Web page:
The Belair fault zone near Augusta, Georgia, oriented approximately N25°E, is a fundamentally important structural feature of the southeastern Piedmont and adjacent Coastal Plain. Geologic studies by Prowell and O'Connor in 1978 indicated that during the Late Cretaceous and Eocene, the Belair fault zone was an oblique-slip reverse fault that resulted in vertical separations of the Barnwell (Eocene) and Middendorf (Upper Cretaceous) Formations of 10 m and 30 m, respectively. By means of an extensive drilling program, Prowell and O'Connor (1978) determined that the horizontal separation of the late Paleozoic Augusta fault by the Belair fault was ∼23 km. They furthermore suggested that because of an apparent offset of the margin of the Atlantic Coastal Plain in the region, much of this displacement may have occurred in post-Cretaceous time.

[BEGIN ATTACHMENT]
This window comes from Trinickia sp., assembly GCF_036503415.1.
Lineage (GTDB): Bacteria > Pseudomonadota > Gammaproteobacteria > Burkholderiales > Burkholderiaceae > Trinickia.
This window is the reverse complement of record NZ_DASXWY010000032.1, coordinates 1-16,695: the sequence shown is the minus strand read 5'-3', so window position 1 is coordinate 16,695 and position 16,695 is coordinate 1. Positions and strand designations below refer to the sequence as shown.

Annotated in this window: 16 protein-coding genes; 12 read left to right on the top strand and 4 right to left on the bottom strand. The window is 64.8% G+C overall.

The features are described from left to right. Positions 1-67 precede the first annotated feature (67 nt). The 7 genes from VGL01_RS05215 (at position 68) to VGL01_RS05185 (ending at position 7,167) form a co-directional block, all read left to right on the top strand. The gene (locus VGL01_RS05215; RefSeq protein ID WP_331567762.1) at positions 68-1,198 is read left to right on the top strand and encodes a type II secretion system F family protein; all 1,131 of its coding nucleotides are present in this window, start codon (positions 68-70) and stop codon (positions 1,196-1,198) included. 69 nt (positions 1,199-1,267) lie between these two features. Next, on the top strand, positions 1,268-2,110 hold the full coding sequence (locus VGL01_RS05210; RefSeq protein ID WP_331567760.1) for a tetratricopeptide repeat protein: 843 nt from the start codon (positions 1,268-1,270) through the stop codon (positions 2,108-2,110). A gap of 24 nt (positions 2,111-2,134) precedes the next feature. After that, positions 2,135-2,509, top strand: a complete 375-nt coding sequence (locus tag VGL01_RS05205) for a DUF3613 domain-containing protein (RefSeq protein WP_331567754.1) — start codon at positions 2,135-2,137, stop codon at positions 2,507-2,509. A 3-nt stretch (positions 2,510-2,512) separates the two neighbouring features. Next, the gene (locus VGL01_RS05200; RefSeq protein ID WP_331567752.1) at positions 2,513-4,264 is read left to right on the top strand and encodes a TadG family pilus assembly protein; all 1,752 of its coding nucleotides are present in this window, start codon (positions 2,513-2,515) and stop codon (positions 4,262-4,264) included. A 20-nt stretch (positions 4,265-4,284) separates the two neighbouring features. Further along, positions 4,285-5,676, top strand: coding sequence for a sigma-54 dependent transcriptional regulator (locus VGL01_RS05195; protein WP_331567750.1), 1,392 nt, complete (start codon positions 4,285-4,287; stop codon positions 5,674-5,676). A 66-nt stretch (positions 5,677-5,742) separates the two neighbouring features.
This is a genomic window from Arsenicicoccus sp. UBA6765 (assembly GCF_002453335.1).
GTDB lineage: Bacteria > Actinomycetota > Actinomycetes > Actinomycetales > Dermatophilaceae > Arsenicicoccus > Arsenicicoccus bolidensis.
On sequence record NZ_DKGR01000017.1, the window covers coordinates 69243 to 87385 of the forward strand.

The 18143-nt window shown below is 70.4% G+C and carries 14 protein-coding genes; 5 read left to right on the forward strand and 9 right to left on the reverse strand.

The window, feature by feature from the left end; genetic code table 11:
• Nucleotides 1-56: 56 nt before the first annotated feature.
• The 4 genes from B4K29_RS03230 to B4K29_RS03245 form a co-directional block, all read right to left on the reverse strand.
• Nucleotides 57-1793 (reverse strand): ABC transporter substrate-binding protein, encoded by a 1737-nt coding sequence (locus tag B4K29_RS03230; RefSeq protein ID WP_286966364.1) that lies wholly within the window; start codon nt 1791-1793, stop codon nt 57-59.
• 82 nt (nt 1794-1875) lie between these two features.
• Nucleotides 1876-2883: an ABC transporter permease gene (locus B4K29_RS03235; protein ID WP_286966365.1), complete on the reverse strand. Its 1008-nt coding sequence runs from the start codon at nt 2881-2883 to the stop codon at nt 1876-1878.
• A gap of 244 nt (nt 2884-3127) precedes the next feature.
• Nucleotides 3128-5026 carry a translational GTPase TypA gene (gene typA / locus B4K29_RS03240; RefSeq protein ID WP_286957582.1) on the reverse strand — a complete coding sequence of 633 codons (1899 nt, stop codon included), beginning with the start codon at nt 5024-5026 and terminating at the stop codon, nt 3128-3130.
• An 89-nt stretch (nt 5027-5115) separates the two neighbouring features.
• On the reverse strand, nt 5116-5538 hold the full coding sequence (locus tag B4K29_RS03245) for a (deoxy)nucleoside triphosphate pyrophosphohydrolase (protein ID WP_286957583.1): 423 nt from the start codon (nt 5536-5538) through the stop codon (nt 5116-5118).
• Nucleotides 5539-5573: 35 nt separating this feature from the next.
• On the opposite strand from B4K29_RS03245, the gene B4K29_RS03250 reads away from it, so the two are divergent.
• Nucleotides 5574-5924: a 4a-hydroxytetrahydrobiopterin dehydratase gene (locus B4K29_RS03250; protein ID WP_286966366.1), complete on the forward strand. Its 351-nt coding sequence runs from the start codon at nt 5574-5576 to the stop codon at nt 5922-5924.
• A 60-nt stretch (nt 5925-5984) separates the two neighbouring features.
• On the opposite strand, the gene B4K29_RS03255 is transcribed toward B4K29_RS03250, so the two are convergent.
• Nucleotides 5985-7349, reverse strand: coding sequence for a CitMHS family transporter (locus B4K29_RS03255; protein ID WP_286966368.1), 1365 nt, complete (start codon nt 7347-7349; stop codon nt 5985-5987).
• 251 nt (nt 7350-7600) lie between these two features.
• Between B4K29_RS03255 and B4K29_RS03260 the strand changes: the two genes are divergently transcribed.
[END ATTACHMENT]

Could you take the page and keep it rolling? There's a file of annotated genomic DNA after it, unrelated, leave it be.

During the past few years, we have been engaged in field studies along the projected course of the Belair fault zone in the Kiokee and Carolina slate belts of South Carolina. These studies indicate that the Belair fault zone does not significantly displace rock units laterally in the footwall of the Augusta thrust. It now appears that the Belair fault zone is a tear fault in the upper plate of the Augusta thrust and, therefore, most of the lateral displacement along the Belair fault zone probably occurred during the late Paleozoic Hercynian (or Alleghanian) deformation which has recently been documented in the Kiokee belt of South Carolina by Snoke and others (1980b). During the Late Cretaceous and Cenozoic, the Belair fault zone was reactivated as an oblique-slip reverse fault, resulting in the displacement of the Middendorf and Barnwell Formations of the Atlantic Coastal Plain.